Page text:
Goosed

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That list doesn’t include control arms. I would get your caster checked—I bet it’s too low. Mine is at around 7* and it’s great.

However, correct caster will help with wandering and overall feel but not dead spot (at least in my experience).
With all you went through and threw into your Jeep to try and correct your steering issues I fully trust your feedback.

Honestly think it’s in the steering box itself and really nothing else we do will correct the dead spot. Seen the videos of people who did adjust their box and the dead spots go away. Just don’t want to be the guy that does this and gets too tight then boom, can’t steer a corner and crash.





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rickinAZ

rickinAZ

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With all you went through and threw into your Jeep to try and correct your steering issues I fully trust your feedback.

Honestly think it’s in the steering box itself and really nothing else we do will correct the dead spot. Seen the videos of people who did adjust their box and the dead spots go away. Just don’t want to be the guy that does this and gets too tight then boom, can’t steer a corner and crash.
But, if it was in the steering box itself wouldn't it have impacted the Jeep prior to the lift install? My impression is that the dead spot was first noticed right after the lift. In any case, if it's so noticeable that it's scary to drive, the dealer should have no problem replicating the issue, and since they both warranty the entire vehicle and installed a Mopar lift, there should be no warranty denial.
 

Obi.Wan.Shawnobi

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I’m not the expert here but I believe it does. It notes it came with the following:
  • Front & Rear Coil Springs
  • Front & Rear Shocks
  • Front Control Arms with Flex Style Bushings
  • Sway Bar End Links
  • Extended Bump Stops
  • Installation Hardware
It does not appear that the kit has adjustable control arms (lower only). a good thing though, is that you can buy adjustable uppers and that will be what you need to adjust the caster. you want the top knuckle joints slightly further back than the bottom ones. it doesn't have to be a science, just be willing to keep adjusting them to find a drive-ability that you are happy with. no two Wranglers are alike.
 

RagTopDeluxe

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With all you went through and threw into your Jeep to try and correct your steering issues I fully trust your feedback.

Honestly think it’s in the steering box itself and really nothing else we do will correct the dead spot. Seen the videos of people who did adjust their box and the dead spots go away. Just don’t want to be the guy that does this and gets too tight then boom, can’t steer a corner and crash.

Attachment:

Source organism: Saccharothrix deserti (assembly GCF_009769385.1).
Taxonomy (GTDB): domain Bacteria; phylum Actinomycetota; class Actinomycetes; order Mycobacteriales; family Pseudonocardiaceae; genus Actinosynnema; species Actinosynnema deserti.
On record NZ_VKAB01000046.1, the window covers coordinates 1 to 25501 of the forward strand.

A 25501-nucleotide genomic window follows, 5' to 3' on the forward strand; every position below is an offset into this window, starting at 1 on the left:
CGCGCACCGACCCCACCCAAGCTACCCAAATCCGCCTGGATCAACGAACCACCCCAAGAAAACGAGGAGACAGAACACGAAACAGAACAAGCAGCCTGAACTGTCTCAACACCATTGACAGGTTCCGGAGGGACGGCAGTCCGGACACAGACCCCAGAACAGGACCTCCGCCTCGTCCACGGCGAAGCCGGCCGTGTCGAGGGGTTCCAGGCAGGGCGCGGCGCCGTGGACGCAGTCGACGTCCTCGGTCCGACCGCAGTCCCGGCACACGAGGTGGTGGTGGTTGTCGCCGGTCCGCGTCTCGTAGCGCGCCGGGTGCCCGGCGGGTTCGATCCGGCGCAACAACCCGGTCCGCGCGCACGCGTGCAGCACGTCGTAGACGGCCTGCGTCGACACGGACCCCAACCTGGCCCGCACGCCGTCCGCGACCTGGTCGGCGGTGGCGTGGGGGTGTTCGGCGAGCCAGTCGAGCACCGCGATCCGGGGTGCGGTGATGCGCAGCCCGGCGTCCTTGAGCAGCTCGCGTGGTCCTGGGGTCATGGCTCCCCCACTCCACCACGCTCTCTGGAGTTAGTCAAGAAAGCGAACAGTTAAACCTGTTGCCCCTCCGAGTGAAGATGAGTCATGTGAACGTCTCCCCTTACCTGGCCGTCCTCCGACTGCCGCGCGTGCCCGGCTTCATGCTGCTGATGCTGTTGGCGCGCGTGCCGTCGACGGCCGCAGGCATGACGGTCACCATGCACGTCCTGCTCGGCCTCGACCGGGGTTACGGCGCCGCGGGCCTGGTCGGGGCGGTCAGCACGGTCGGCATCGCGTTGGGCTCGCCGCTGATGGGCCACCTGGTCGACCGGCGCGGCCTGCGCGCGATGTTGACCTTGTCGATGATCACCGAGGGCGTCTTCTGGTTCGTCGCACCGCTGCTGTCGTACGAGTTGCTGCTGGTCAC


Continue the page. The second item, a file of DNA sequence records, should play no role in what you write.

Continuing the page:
I’m certainly not an expert, just sharing my experience. Ah! I missed front control arms. Sorry.

I didn’t adjust my box for the same reason. I didn’t want any issues on 50 on the way to Tahoe in the winter.

Good point above that if it was worse after they installed the kit that they should look at it. Good luck!
 

Nole_Dynasty

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That list doesn’t include control arms. I would get your caster checked—I bet it’s too low. Mine is at around 7* and it’s great.

However, correct caster will help with wandering and overall feel but not dead spot (at least in my experience).
Where should I be?
 

2mnycars

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In case you haven't seen the newest issue of Motor Trend, they have positive news on the steering issues:

"I dedicated our previous 2019 Jeep Wrangler Unlimited Rubicon update to discussing the pros and cons of owning and driving a Wrangler every day. Having spent some time recently in a 2020 Wrangler Unlimited Rubicon EcoDiesel, it appears that one of my chief complaints about our Jeep's steering has been addressed.​
One of my biggest issues with our Wrangler has been its steering feel. Its heavy steering has a tendency to​
wander ever so slightly back and forth while driving in a straight line,​
which means the​
driver has to make constant little corrections to the steering wheel.​
In small doses, it's not much of an issue, but if you're spending more than an hour behind the wheel per day—as I do sitting in Los Angeles' traffic going back and forth to MotorTrend HQ—it gets tiring. It gets even more exhausting on long road trips.​
And then, a bright yellow 2020 Jeep Wrangler Unlimited Rubicon EcoDiesel showed up to our offices for a test, with my name on it. I could tell something was different by the time I'd exited the parking lot—its steering feel was significantly lighter and lower-effort while still retaining feel of the road. After an hourlong drive home (an hour in which I wasn't constantly chasing the Jeep's steering), I fired off a quick email to Jeep's PR reps to see if there was something mechanically different between our 2019 Wrangler's steering and this newer 2020 one, or if I was just going crazy and clearly needed to find a new career path.​
Unlucky for you, I was right—Jeep's reps helpfully confirmed that Wrangler engineers had made both steering gear valve tuning and pump calibration changes that would result in​
lighter, lower-effort steering.
The change definitely made it harder for me to get back into my 2019 long-termer."​
rickinZA

Thanks for this post.
The Rubi clearly had the steering issue some of us have with our Wranglers. Wandering.